The thought of these people driving around towns, stumbling across exposed webcams and secretly watching the unwitting inhabitants was troubling and quite scary. As I read about them, I began imagine what it would be like to be one of the people being watched, especially if you ever found out that your intimate life had been broadcast to all and sundry. And then I asked myself, what if the watcher took it further? And, as you can see, the budding author in me suddenly had the premise for his future novel.
But role forward to 2011 – why it took so many years to finally write it is the subject of another post (short answer is Hamlet’s favourite word: procrastination) – and I finally knuckled down to write what would become Invasion of Privacy. Only there was one major problem. By then, the X10 market had pretty much died and the company behind them went out of business a couple of years later. Other brands of IP webcams existed, but by now they included security options and even encryption. Undeterred, I used my technical background to explore hypothetical ways to make my original premise workable despite the improvements in wireless IP webcam security. Invasion of Privacy was finally completed in February 2014, and published six months later. It is technically accurate in its portrayal of the technological elements of the plot, including the hacking of webcams.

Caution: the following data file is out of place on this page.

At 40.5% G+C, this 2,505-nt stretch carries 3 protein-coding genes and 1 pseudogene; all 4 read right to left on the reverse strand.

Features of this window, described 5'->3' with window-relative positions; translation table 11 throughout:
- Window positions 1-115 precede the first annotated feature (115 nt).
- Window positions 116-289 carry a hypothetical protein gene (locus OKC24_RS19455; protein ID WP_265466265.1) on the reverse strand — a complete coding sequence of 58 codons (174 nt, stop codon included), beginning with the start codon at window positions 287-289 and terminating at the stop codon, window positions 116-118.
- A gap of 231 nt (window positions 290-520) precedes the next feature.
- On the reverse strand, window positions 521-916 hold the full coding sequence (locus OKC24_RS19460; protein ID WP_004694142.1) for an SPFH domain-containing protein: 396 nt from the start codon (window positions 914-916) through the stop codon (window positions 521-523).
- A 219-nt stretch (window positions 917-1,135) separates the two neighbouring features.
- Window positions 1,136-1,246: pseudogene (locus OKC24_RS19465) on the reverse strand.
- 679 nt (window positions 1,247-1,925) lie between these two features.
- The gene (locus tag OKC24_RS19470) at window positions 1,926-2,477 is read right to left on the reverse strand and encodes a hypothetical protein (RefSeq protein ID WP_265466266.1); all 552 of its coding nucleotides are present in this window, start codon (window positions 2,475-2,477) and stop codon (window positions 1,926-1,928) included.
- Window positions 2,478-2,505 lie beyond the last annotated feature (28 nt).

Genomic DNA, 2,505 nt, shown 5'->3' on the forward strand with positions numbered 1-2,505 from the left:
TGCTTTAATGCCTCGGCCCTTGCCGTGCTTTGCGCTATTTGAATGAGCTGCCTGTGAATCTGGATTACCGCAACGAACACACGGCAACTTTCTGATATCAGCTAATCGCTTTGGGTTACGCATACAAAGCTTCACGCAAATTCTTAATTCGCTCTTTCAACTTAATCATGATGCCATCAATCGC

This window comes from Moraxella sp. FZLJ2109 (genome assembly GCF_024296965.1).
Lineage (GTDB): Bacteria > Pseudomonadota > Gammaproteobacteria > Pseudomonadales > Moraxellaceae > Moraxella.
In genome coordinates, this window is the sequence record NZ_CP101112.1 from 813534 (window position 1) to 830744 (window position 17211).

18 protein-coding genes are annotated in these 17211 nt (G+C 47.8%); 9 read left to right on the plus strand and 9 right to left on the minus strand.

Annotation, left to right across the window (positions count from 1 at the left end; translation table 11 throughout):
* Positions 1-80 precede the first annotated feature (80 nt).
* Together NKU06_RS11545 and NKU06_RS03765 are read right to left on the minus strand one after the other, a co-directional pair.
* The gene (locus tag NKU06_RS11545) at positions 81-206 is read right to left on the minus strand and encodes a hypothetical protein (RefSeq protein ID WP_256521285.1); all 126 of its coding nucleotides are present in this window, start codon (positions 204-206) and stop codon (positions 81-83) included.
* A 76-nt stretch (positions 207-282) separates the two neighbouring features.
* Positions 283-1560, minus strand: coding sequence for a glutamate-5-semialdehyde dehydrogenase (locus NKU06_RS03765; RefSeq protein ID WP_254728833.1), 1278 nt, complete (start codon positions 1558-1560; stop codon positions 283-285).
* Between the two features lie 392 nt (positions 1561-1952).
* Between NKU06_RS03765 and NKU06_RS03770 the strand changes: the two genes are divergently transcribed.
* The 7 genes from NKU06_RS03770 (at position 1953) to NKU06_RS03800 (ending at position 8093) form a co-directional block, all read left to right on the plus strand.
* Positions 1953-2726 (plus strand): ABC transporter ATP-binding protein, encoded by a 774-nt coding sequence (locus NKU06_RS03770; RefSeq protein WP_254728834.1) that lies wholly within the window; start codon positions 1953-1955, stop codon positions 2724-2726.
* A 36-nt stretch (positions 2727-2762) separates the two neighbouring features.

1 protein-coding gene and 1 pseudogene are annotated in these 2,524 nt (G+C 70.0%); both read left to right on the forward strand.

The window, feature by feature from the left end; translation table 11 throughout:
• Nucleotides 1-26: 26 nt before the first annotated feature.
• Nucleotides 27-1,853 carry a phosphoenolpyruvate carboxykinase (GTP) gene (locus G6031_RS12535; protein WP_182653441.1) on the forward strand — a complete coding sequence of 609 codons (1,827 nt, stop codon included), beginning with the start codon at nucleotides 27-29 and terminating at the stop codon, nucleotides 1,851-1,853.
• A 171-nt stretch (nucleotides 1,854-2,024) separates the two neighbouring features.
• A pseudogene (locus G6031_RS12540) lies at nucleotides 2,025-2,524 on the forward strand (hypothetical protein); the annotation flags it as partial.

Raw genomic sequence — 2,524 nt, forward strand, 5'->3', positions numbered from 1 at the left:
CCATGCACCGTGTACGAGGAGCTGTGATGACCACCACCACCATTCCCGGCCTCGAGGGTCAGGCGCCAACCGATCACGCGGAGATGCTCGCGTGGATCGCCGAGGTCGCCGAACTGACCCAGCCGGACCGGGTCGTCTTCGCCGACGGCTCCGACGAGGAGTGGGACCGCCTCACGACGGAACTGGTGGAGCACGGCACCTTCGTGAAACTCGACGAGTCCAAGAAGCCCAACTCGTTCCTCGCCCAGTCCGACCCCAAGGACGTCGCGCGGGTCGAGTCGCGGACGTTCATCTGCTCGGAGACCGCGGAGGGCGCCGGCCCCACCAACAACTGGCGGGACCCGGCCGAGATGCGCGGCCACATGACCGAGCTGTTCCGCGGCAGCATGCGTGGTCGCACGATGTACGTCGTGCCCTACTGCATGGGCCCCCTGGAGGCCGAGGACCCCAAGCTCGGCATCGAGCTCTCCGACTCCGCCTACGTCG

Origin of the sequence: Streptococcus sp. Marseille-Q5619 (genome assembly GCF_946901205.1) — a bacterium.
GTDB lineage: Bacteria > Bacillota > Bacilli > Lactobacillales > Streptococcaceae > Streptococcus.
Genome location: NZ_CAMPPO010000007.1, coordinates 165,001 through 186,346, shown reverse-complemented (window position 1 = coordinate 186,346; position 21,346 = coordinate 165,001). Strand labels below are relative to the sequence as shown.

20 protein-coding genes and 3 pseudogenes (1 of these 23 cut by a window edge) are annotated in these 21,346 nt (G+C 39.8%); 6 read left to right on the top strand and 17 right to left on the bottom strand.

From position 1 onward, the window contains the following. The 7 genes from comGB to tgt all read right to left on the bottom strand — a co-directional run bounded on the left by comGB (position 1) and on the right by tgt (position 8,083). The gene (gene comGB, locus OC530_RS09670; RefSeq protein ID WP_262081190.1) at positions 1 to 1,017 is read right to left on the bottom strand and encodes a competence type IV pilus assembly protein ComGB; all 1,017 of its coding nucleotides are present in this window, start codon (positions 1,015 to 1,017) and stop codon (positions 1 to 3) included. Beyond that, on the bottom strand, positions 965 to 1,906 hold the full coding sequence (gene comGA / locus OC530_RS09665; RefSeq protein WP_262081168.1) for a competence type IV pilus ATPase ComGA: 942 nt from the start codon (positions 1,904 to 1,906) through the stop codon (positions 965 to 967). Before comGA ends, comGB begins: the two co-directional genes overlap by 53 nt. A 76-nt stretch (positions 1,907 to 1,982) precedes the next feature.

And yet, it turned out that my premise was more accurate than even I had realised: I had never discovered a website that actually streamed webcam feeds from hacked webcams. But it is very real and the Mail of Sunday exposé shows that clearly, with images of babies asleep in cots and old ladies relaxing in day chairs. Their investigation found 60,000 hours of live feed on one website alone. And the big difference from the original warspying technique is that these streams are watchable, via illegal streaming websites, from anywhere in the world. No need to be within 50 metres anymore. Welcome to Warspying 2.0!
In my novel, the bad guys behind the webcam streaming websites are ultimately exposed and the site is shutdown. Unfortunately, in the real world these websites still exist and many thousands of webcam locations are still unwittingly sharing their feeds and being intimately observed by thousands of voyeurs on the web.
As the author of a fictional novel with a rather interesting premise, it is rewarding to see that the real world has finally caught up with my imagination. But at the same time it is absolutely terrifying that the extreme events of Invasion of Privacy could theoretically come to pass. Let’s hope that together, Invasion on Privacy and The Mail on Sunday’s recent article go some way to making IP webcam owners configure their security settings properly and that whatever it is they point their webcams at remains totally private.